Provided as a screener to DVD Talk, Knee Deep has a nice digital to film feel. The 1.33:1 full screen image is colorful, sharp, and occasionally quite compelling. Most of the time, we are merely staring at talking heads and far off vistas, but Chandler's choices are aesthetically pleasing.
Since this is a screener copy of the film, it is impossible to grade the sonic situation. What was presented (Dolby Digital Stereo 2.0) was crystal clear and rather atmospheric. The conversations were always easy to decipher, and the minimal musical underscoring was eloquent and professional.
As this is a screener copy of the film, there is no added content to discuss. Here's hoping the eventual DVD contains a wealth of worthwhile bonus features - in particular, a commentary, an update on the town, and some interviews with the participants circa 2007.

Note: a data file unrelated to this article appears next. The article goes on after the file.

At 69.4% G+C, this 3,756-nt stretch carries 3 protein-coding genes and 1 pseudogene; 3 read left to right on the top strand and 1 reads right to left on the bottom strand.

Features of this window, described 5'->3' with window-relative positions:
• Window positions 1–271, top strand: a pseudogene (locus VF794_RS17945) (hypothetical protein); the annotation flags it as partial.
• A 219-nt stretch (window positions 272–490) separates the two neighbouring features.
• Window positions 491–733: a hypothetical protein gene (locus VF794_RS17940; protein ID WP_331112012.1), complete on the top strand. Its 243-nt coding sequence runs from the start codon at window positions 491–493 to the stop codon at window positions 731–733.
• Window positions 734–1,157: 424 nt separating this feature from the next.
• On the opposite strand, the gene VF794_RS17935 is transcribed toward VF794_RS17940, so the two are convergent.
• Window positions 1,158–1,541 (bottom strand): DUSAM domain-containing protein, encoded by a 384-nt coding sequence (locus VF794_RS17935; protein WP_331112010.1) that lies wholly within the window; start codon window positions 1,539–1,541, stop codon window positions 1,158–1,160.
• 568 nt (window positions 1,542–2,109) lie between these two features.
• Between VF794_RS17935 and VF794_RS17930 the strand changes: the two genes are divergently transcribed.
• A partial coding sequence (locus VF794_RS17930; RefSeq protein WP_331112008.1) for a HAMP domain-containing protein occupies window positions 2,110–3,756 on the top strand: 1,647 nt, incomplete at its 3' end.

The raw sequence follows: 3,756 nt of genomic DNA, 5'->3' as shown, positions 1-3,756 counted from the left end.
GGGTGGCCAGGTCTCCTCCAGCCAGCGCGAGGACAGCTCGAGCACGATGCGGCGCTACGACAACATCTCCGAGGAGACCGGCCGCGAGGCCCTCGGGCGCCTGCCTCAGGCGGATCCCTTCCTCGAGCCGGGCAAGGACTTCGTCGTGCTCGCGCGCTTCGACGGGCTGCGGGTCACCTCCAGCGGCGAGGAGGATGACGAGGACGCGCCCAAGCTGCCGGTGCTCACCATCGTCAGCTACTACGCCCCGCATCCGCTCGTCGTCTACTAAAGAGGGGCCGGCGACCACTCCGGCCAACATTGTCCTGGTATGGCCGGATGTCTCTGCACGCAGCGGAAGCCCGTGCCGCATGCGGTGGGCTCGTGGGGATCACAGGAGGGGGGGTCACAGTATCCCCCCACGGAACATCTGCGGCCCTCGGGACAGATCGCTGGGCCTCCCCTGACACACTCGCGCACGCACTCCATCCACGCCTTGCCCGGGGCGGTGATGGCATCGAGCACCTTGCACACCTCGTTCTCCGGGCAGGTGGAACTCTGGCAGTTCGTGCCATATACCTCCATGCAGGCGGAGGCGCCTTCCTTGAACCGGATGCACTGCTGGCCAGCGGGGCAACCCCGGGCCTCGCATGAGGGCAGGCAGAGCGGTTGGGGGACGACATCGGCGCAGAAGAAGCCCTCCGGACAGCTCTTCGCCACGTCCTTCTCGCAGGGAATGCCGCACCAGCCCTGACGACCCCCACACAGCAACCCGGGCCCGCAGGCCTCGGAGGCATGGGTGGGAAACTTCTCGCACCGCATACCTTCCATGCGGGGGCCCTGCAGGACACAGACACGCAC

After watching Knee Deep, it's clear that there are hundreds of stories like this bubbling along the fringes of fame whoring society every single minute of every waking day. Families fall out, the business comes up for grabs, and interpersonal stances are cemented in the hope that fate smiles kindly on their particular position in the fracas. Luckily, Michael Chandler was around to capture this one on film. Whether by skill or outright happenstance, he's found a formidable subject and made a mesmerizing film. While not perfect, it still easily earns a Highly Recommended rating. The story of Josh Osborne, his life of labor and toil, and the betrayal that would bring him close to committing the ultimate crime is, without a doubt, a compelling cinematic experience. Here's hoping that things take a turn in the young man's favor. No matter what he did, his treatment at the hands of those who supposedly loved him was much more than a parent-to-child transgression - it was a sin. Why he ended up paying remains a clear karmic joke.